So… now the ice has been broken and I can keep at it during the summer.

Making a ‘series’ of monotypes is a bit of a contradiction, since each print is unique and can’t be replicated.   What we’re talking about is making 15 individual paintings and then squashing them one by one onto dampened paper under pressure.  The other exciting part of this is that I will get 13 random little prints sent back to me.  What a great idea, and only possible when working in this medium.

laying the paper on the plate

After this brief interlude, I’ll get back to prepping for the 2-day studio tour in June.  Maybe do some prints to expand on the ideas for the new series of grass/weed imagery.  It was a very nice interlude, indeed.

New Work – Sprouting up

My strategy in this year has been to back off the unnecessary and clear my head….decide if I wanted to keep painting, decide how I would go about that, decide what really intrigued me enough to make work about it.  The Creative Capital workshop seemed to help propel me past my earlier funk, and gave me the courage to just do what mattered to me.  The result has been more drawings, and the beginning of an exploration of things that evoke the quality of being grounded AND tangled…in fact, they are about grass and reeds and such things.    Here are a few of the smaller pieces, hanging on the wall in the “done” section- yay!   

another new thing I’m learning…

My last studio newsletter was a number of months ago- and I like to put out a couple a year. Because my list is nearing 200, and I’d rather not deal with composing in a Word document- which makes the file wayyyyy too large. I’ve decided it’s time to buckle down and learn how to use Mail Chimp.

Which gives me way more functionality
and easier ways for people to opt in or out.(plus did I mention it’s free for a nice small business like mine)

Wow- they provide so much support and tutorial help, I’ll be swinging through the email trees in no time.

But- on a larger note:  it’s challenges like this to the brain that keep us mentally sharp as well!  So, I may never get around to learning Spanish like I probably should- (or maybe that should be Mandarin Chinese?) …  but my little synapses are getting exercised by all the tasks I do to try and generate interest in the work.    So.   Be looking for my latest newsletter soon….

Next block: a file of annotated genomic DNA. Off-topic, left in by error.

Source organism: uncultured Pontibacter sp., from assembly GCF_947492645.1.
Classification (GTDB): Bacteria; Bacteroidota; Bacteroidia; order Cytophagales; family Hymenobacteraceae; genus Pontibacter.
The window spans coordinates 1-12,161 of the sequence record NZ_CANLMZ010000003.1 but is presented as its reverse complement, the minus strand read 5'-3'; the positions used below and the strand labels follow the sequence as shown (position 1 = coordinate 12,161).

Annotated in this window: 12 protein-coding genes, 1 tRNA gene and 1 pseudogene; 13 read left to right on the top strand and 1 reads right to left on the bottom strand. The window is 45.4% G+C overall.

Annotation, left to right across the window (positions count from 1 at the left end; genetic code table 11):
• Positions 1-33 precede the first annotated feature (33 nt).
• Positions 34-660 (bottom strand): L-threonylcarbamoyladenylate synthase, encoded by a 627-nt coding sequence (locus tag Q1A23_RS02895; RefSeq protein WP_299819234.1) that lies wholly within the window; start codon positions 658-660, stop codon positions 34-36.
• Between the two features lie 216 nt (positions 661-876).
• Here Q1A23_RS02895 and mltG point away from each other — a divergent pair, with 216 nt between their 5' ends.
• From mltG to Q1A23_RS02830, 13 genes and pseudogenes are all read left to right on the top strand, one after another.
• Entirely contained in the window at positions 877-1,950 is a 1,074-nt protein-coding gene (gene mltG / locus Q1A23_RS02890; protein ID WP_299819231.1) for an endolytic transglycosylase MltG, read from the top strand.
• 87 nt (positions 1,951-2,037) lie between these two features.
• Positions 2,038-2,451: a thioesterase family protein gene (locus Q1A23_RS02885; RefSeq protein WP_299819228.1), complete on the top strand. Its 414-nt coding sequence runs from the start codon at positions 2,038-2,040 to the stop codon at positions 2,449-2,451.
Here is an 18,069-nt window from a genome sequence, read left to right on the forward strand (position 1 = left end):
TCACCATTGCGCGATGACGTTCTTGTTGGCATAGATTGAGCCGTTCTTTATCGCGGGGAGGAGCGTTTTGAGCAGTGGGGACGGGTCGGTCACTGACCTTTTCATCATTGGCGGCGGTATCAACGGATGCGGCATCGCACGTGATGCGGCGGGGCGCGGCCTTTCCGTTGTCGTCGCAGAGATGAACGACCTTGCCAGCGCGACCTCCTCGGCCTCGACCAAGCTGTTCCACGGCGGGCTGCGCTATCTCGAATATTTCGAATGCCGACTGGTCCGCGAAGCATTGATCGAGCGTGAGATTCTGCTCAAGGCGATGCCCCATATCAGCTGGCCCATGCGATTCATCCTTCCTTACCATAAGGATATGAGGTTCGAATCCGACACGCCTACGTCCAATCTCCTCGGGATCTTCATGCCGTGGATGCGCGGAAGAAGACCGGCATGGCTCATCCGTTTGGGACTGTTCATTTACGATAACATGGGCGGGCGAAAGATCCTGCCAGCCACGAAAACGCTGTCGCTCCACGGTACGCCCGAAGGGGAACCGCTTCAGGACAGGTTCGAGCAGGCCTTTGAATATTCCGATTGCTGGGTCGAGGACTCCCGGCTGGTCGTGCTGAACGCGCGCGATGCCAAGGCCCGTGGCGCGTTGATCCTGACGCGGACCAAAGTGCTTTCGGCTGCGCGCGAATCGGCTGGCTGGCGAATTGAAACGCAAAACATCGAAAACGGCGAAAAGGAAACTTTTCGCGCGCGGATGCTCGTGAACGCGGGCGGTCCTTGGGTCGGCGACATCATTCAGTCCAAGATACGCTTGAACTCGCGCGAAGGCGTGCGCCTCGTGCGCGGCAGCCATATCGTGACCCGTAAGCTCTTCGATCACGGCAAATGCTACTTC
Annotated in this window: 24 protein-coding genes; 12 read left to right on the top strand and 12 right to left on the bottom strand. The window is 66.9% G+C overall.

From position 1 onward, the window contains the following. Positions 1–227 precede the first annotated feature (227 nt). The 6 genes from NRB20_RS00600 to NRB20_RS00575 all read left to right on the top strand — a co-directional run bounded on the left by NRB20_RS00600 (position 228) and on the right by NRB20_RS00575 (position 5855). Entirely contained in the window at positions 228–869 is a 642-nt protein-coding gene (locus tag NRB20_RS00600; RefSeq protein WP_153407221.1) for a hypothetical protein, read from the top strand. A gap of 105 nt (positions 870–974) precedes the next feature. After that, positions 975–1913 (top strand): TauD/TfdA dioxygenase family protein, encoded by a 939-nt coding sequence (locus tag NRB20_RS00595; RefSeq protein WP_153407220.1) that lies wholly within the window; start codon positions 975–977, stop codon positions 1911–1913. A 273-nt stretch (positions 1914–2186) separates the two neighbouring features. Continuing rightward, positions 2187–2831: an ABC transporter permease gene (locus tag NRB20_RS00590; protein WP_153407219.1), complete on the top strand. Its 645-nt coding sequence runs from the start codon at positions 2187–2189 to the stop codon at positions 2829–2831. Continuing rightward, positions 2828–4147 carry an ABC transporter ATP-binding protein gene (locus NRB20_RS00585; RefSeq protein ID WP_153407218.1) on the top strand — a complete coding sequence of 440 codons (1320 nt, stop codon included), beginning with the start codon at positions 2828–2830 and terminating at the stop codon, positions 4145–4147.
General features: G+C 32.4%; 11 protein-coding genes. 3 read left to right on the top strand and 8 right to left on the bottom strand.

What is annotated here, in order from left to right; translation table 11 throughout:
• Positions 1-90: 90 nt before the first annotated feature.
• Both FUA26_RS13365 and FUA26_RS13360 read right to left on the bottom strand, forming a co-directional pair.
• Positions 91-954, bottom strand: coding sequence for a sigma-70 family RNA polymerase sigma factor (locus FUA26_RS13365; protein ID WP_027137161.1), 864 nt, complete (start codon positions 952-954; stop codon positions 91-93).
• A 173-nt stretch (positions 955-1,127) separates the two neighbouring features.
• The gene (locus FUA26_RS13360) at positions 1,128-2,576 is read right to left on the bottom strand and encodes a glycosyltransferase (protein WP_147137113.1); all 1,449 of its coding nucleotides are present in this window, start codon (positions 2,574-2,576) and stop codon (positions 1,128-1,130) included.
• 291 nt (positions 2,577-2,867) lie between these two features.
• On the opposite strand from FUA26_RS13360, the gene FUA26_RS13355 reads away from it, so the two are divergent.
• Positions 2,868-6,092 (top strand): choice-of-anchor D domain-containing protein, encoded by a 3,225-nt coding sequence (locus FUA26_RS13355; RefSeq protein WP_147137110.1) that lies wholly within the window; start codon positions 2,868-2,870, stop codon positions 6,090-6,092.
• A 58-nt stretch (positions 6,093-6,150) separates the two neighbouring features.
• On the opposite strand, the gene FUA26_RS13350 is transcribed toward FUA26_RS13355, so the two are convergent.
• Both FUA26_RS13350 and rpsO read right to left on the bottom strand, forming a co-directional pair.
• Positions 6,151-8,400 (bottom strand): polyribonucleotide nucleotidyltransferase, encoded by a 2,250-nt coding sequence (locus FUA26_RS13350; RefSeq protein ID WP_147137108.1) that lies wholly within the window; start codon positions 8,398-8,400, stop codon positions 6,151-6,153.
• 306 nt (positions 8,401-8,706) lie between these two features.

plus, ya gotta love the Firefox cupcake header on my browser!

pruning and editing

Yesterday was a winter anomaly. A day in the high 50’s with sun shining.

Well, OK it’s almost March, but in these parts the snow can seriously fly this month.

prunings on the ground
30x22 charcoal, ©2012 Nanci Erskine

So, after consulting our recently made list of “stuff that we need to do around the house outside” I set out to get some pruning done on some bushes.  There is a lovely place by the side of our house where a natural doorway is made in a tangle of trees and shrubbery, that fleetingly bloom in late spring- but with winter snow loads, and time, it can get a bit out of control- bending and spreading in ways that become too dense; starting to shade out a bed where I put in some lilies a few years back.

As I began to sort and cut, deciding which branches and twigs to eliminate, I was struck by how analogous this process is to what I do in the studio with drawings and paintings now.  First, the impulse is to let things fly and get too overgrown,  and then I am compelled to go back in and start wacking away; removing and letting air and space back into the work.

It’s a process I like and find challenging, because it often means painting over passages, and then repainting on top of that, or scraping off something and rehashing how it works.